Make Summer Camp: Book Blocks

Hello, Readers! I’m away on a combination retreat/vacation, and I’m unable to respond to comments immediately. However, for those of you involved in the Make Summer Camp thing I’m running, it didn’t make sense to let you go days without any encouragement or insight.  So, this is one of several posts that I’ve pre-scheduled for your reading pleasure while I’m away.

Book block signatures/quiresSometimes you don’t have time to make a whole “thing.”  Or maybe there’s some skills you need to practice, or some other “thing” you have to do before you can do the “thing.”  Or maybe you’re just not ready to make the “thing” yet.

But that means you can probably go ahead and make a part.  My friend Scott says, “if a picture is worth a thousand words, a part is worth a thousand pictures…. and a machine is usually around a thousand parts.”

It’s worth remembering this axiom.  Because as much as I love words — I’m a poet after all, and a bard, and a hermeticist who loves words.  And yet, Making things requires so much more than words.  It requires parts. Words are all made of the same stuff.  But these two books I’m building, to teach myself long-stitch bookbinding, are going to require parts that are made of different materials.

There needs to be paper, of course, to form the internal pages.  But the string—the waxed cord—that forms the binding has to be not-paper.  It has to be cotton or linen thread, and it has to be covered in a coating of wax to keep the book from falling apart.  And there needs to be a cover, probably leather or doubled layers of cloth, which keeps the book from falling apart.  And each book needs to be assembled in roughly the same way, in the same order, so that it doesn’t fall apart.  A poem is made of all the same stuff—what Stephen Pinker called “words and rules” in his book of the same name.  No matter how fancy or elaborate the grammar, no matter the language, it’s all still just words and rules.  The poem may be composed in order to evoke certain emotional layers, but it’s still just two things.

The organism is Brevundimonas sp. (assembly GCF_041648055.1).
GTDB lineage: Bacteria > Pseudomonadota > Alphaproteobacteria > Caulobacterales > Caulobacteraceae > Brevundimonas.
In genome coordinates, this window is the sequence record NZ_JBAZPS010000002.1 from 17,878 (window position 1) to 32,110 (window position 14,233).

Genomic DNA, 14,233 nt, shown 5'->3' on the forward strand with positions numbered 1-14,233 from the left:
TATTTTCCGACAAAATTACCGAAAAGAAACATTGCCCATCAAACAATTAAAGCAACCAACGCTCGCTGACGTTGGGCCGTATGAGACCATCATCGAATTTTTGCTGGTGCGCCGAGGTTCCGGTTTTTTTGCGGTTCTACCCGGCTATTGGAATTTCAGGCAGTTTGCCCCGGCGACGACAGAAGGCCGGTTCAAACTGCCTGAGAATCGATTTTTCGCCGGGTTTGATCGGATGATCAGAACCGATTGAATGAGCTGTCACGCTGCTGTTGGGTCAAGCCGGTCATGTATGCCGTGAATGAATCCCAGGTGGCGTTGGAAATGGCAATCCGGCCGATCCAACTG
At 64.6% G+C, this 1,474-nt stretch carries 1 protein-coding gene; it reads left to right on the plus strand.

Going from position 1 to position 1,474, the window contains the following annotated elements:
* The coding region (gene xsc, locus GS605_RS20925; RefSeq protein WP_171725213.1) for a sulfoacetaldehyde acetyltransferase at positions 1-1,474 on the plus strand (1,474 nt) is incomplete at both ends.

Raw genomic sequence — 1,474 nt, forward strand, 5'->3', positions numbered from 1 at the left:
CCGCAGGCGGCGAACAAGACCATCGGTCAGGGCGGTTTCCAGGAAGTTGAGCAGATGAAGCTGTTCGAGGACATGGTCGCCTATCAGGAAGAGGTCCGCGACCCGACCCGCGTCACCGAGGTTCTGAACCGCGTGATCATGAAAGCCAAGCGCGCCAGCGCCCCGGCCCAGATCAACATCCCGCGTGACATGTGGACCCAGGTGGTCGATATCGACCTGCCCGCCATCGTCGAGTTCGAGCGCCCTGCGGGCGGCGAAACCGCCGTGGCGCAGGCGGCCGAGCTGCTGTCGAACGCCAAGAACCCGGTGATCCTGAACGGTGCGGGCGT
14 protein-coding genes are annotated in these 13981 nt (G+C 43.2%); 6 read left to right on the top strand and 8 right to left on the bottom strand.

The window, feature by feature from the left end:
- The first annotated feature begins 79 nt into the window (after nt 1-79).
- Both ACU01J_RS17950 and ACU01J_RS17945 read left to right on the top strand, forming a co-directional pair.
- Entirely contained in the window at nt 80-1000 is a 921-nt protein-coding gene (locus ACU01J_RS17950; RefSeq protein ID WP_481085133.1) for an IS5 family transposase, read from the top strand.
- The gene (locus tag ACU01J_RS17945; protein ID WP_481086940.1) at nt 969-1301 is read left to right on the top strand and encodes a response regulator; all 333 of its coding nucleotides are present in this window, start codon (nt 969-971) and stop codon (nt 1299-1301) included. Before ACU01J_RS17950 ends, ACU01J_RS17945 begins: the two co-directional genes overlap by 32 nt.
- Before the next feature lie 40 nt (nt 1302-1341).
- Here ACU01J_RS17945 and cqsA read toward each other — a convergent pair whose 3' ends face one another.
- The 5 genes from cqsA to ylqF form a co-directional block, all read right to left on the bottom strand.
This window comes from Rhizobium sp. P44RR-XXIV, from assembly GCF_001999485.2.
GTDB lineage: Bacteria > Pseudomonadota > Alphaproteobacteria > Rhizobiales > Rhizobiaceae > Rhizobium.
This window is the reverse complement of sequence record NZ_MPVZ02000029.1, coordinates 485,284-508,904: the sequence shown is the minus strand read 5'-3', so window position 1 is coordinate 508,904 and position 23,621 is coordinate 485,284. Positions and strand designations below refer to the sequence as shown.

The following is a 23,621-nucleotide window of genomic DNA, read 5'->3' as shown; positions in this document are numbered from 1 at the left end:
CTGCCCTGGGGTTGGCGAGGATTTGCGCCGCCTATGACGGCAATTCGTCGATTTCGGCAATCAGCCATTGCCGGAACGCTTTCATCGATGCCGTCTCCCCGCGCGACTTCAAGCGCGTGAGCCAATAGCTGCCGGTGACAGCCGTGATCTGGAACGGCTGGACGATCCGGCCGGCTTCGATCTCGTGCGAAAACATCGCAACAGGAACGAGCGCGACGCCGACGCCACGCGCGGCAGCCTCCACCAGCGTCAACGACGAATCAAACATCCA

This book, on the other hand, will need to be at least three, in different proportions and quantities, arranged in different ways: in folded stacks, for the paper; wrapped around, for the leather or cloth cover; strung through the other two parts, for the waxed thread.  I haven’t even touched on bookbinding glue or cloth tapes for holding the binding together, or any of the particular pieces of equipment necessary to Make a book, like the bone folder pictured here (as odd a Maker’s tool as I’ve ever personally encountered, and as beautiful a tool as I can imagine enchanting to be a magical tool of power.

I don’t have all the parts to make these books right now.  I need to get myself some leather or heavy cloth to form the covers, and maybe some thin wood wrapped in glued cloth to serve as the covers.  I don’t know yet.  I haven’t planned that far out.  But I did have the papers for the interior text-block, printed with some charts and graphs to be filled out as I use these two notebooks (and they will be notebooks — one is a prototype liber spiritorum, or book of spirits, for my druidic work; and the other is a casebook for my geomancy practice).  And so I got out the bone folder, and folded them nicely, and made seven quires—a quire is a fancy bookbinding term for a group of six sheets of paper, holding 24 pages (see, Making exposes you to new vocabulary, isn’t that cool?)—for each book.   Seven seemed like the right number for these two projects, and at 7×24, each book will hold 168 pages.

So even though the Books aren’t made yet, the parts manufacturing process has been started.  I have some of the materials I need, already processed through several earlier steps (i.e, the page templates were designed, they were double-sided copied and ready to be folded, they got folded, and now they’re ready to be punched when I have the covers ready). In other words, these book-block are ready for the next step.  And that’s what we’re after here.